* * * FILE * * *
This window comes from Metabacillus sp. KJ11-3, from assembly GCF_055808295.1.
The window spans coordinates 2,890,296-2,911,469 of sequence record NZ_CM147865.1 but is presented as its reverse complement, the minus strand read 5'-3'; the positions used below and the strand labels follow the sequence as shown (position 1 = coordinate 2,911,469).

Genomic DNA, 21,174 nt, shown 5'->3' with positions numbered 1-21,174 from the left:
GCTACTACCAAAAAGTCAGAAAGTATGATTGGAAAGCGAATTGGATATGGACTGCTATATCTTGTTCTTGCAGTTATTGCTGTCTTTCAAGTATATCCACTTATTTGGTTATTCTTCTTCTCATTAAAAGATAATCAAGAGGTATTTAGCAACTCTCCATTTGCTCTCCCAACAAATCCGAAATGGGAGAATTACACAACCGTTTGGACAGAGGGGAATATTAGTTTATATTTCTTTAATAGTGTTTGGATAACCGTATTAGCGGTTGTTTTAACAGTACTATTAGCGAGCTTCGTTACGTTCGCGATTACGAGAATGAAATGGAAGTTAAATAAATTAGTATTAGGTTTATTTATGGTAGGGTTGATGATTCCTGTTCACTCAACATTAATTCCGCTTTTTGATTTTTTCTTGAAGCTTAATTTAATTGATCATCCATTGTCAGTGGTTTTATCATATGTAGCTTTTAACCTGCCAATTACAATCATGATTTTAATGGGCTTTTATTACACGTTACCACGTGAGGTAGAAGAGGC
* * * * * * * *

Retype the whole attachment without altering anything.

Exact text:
This window comes from Metabacillus sp. KJ11-3, from assembly GCF_055808295.1.
The window spans coordinates 2,890,296-2,911,469 of sequence record NZ_CM147865.1 but is presented as its reverse complement, the minus strand read 5'-3'; the positions used below and the strand labels follow the sequence as shown (position 1 = coordinate 2,911,469).

Genomic DNA, 21,174 nt, shown 5'->3' with positions numbered 1-21,174 from the left:
GCTACTACCAAAAAGTCAGAAAGTATGATTGGAAAGCGAATTGGATATGGACTGCTATATCTTGTTCTTGCAGTTATTGCTGTCTTTCAAGTATATCCACTTATTTGGTTATTCTTCTTCTCATTAAAAGATAATCAAGAGGTATTTAGCAACTCTCCATTTGCTCTCCCAACAAATCCGAAATGGGAGAATTACACAACCGTTTGGACAGAGGGGAATATTAGTTTATATTTCTTTAATAGTGTTTGGATAACCGTATTAGCGGTTGTTTTAACAGTACTATTAGCGAGCTTCGTTACGTTCGCGATTACGAGAATGAAATGGAAGTTAAATAAATTAGTATTAGGTTTATTTATGGTAGGGTTGATGATTCCTGTTCACTCAACATTAATTCCGCTTTTTGATTTTTTCTTGAAGCTTAATTTAATTGATCATCCATTGTCAGTGGTTTTATCATATGTAGCTTTTAACCTGCCAATTACAATCATGATTTTAATGGGCTTTTATTACACGTTACCACGTGAGGTAGAAGAGGC